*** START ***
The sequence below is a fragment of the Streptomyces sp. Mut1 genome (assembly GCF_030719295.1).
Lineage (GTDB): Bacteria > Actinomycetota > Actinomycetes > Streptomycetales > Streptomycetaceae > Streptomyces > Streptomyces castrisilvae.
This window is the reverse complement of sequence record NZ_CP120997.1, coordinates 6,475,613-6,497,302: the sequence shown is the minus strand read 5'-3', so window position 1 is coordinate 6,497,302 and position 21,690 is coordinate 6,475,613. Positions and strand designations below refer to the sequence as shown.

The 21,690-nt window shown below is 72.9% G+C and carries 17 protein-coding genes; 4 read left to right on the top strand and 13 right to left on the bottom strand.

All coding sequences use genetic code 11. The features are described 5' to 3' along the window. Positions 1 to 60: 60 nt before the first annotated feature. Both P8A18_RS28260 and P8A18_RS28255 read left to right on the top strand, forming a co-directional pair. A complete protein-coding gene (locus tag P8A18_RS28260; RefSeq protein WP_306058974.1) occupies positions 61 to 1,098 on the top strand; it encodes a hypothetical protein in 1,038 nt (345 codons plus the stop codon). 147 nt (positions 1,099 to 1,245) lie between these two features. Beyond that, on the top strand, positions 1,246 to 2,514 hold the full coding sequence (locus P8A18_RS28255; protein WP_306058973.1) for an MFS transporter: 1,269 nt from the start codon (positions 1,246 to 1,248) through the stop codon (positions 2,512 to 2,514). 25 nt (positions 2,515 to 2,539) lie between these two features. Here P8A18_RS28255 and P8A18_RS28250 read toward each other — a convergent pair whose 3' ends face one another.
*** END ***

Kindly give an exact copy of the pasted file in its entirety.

The sequence below is a fragment of the Streptomyces sp. Mut1 genome (assembly GCF_030719295.1).
Lineage (GTDB): Bacteria > Actinomycetota > Actinomycetes > Streptomycetales > Streptomycetaceae > Streptomyces > Streptomyces castrisilvae.
This window is the reverse complement of sequence record NZ_CP120997.1, coordinates 6,475,613-6,497,302: the sequence shown is the minus strand read 5'-3', so window position 1 is coordinate 6,497,302 and position 21,690 is coordinate 6,475,613. Positions and strand designations below refer to the sequence as shown.

The 21,690-nt window shown below is 72.9% G+C and carries 17 protein-coding genes; 4 read left to right on the top strand and 13 right to left on the bottom strand.

All coding sequences use genetic code 11. The features are described 5' to 3' along the window. Positions 1 to 60: 60 nt before the first annotated feature. Both P8A18_RS28260 and P8A18_RS28255 read left to right on the top strand, forming a co-directional pair. A complete protein-coding gene (locus tag P8A18_RS28260; RefSeq protein WP_306058974.1) occupies positions 61 to 1,098 on the top strand; it encodes a hypothetical protein in 1,038 nt (345 codons plus the stop codon). 147 nt (positions 1,099 to 1,245) lie between these two features. Beyond that, on the top strand, positions 1,246 to 2,514 hold the full coding sequence (locus P8A18_RS28255; protein WP_306058973.1) for an MFS transporter: 1,269 nt from the start codon (positions 1,246 to 1,248) through the stop codon (positions 2,512 to 2,514). 25 nt (positions 2,515 to 2,539) lie between these two features. Here P8A18_RS28255 and P8A18_RS28250 read toward each other — a convergent pair whose 3' ends face one another.